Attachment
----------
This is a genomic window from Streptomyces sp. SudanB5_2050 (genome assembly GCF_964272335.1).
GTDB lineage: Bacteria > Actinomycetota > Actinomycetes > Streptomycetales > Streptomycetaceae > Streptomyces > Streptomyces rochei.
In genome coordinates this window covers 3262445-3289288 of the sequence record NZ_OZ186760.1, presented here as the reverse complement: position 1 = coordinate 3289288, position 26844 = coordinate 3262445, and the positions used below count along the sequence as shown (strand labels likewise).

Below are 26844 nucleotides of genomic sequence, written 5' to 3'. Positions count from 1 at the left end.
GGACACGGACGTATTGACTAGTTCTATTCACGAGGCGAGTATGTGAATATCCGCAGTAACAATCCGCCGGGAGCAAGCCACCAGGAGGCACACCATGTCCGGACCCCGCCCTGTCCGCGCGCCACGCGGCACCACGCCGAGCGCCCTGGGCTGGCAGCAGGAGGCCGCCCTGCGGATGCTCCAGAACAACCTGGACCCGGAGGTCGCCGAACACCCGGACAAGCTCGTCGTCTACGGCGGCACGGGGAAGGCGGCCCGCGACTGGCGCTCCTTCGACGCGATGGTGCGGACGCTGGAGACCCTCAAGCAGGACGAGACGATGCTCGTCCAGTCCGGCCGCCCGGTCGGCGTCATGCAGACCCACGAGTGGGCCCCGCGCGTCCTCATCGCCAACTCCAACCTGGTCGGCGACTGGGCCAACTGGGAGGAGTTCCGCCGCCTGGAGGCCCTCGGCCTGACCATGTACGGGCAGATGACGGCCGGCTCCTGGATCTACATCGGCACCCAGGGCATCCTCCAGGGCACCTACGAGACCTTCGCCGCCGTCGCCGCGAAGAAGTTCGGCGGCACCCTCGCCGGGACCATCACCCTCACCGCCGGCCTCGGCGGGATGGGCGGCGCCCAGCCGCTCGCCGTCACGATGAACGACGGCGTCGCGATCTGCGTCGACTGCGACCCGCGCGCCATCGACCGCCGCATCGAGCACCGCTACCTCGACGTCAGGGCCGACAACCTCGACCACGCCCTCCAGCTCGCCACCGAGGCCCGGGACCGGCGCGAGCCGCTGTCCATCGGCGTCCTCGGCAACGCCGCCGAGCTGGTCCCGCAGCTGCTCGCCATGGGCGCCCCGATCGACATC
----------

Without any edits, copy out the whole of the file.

This is a genomic window from Streptomyces sp. SudanB5_2050 (genome assembly GCF_964272335.1).
GTDB lineage: Bacteria > Actinomycetota > Actinomycetes > Streptomycetales > Streptomycetaceae > Streptomyces > Streptomyces rochei.
In genome coordinates this window covers 3262445-3289288 of the sequence record NZ_OZ186760.1, presented here as the reverse complement: position 1 = coordinate 3289288, position 26844 = coordinate 3262445, and the positions used below count along the sequence as shown (strand labels likewise).

Below are 26844 nucleotides of genomic sequence, written 5' to 3'. Positions count from 1 at the left end.
GGACACGGACGTATTGACTAGTTCTATTCACGAGGCGAGTATGTGAATATCCGCAGTAACAATCCGCCGGGAGCAAGCCACCAGGAGGCACACCATGTCCGGACCCCGCCCTGTCCGCGCGCCACGCGGCACCACGCCGAGCGCCCTGGGCTGGCAGCAGGAGGCCGCCCTGCGGATGCTCCAGAACAACCTGGACCCGGAGGTCGCCGAACACCCGGACAAGCTCGTCGTCTACGGCGGCACGGGGAAGGCGGCCCGCGACTGGCGCTCCTTCGACGCGATGGTGCGGACGCTGGAGACCCTCAAGCAGGACGAGACGATGCTCGTCCAGTCCGGCCGCCCGGTCGGCGTCATGCAGACCCACGAGTGGGCCCCGCGCGTCCTCATCGCCAACTCCAACCTGGTCGGCGACTGGGCCAACTGGGAGGAGTTCCGCCGCCTGGAGGCCCTCGGCCTGACCATGTACGGGCAGATGACGGCCGGCTCCTGGATCTACATCGGCACCCAGGGCATCCTCCAGGGCACCTACGAGACCTTCGCCGCCGTCGCCGCGAAGAAGTTCGGCGGCACCCTCGCCGGGACCATCACCCTCACCGCCGGCCTCGGCGGGATGGGCGGCGCCCAGCCGCTCGCCGTCACGATGAACGACGGCGTCGCGATCTGCGTCGACTGCGACCCGCGCGCCATCGACCGCCGCATCGAGCACCGCTACCTCGACGTCAGGGCCGACAACCTCGACCACGCCCTCCAGCTCGCCACCGAGGCCCGGGACCGGCGCGAGCCGCTGTCCATCGGCGTCCTCGGCAACGCCGCCGAGCTGGTCCCGCAGCTGCTCGCCATGGGCGCCCCGATCGACATC